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Egypt: police raids private party, nine men arrested

By | Egypt, News | No Comments

As reported in ILGA World’s weekly LGBulletIn:

~~~
Tuesday, January 16
Egypt: police raids private party, nine men arrested

 

Nine men have been imprisoned after police raided a private party in Egypt, Gay Star News wrote.

According to reports, law enforcements claimed they raided a house party in Alexandria after they received information saying ‘weird’ young men were frequently visiting an apartment, and found alleged evidence that sex parties were being held at the address.

The men were believed to be engaging in ‘debauchery’ – a behaviour that the head of Alexandria Security Directorate described as a ‘threat to public security’.

The arrests come amidst the ongoing crackdown against rainbow communities and civil society in general in Egypt, which started to intensify last September as seven persons were arrested and charged with “inciting immorality” for raising a rainbow flag at a concert in Cairo. At least 63 citizens were arrested in the weeks following the incident.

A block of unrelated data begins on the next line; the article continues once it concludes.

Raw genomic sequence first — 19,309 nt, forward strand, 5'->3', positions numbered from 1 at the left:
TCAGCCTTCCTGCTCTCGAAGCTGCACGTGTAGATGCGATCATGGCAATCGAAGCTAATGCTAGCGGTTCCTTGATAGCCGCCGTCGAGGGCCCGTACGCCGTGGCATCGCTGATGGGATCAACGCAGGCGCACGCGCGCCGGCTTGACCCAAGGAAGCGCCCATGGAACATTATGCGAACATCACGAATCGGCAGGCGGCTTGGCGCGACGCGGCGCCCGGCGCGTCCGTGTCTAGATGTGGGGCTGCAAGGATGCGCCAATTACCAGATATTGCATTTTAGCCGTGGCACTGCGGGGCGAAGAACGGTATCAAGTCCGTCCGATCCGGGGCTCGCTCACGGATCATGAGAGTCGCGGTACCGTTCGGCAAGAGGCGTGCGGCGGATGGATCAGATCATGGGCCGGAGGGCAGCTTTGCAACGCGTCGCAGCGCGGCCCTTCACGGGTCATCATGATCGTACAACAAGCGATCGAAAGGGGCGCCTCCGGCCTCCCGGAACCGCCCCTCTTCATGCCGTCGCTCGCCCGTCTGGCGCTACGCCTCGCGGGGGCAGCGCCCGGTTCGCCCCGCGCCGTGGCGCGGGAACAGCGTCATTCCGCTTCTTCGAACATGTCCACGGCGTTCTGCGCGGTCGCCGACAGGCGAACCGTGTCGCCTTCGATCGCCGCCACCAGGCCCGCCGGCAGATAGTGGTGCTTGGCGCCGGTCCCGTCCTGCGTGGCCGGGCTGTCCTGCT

As ILGA’s State-Sponsored Homophobia reports, “sexual relations between consenting adult persons of the same sex in private are not prohibited in Egyptian law. However, as recorded the Law on the Combating of Prostitution, and the law against debauchery have been used liberally to imprison gay men in recent years.”

This latest incident is part of a government crackdown on the LGBTI community that began last year:

Namibia: Horrific hate crime against trans woman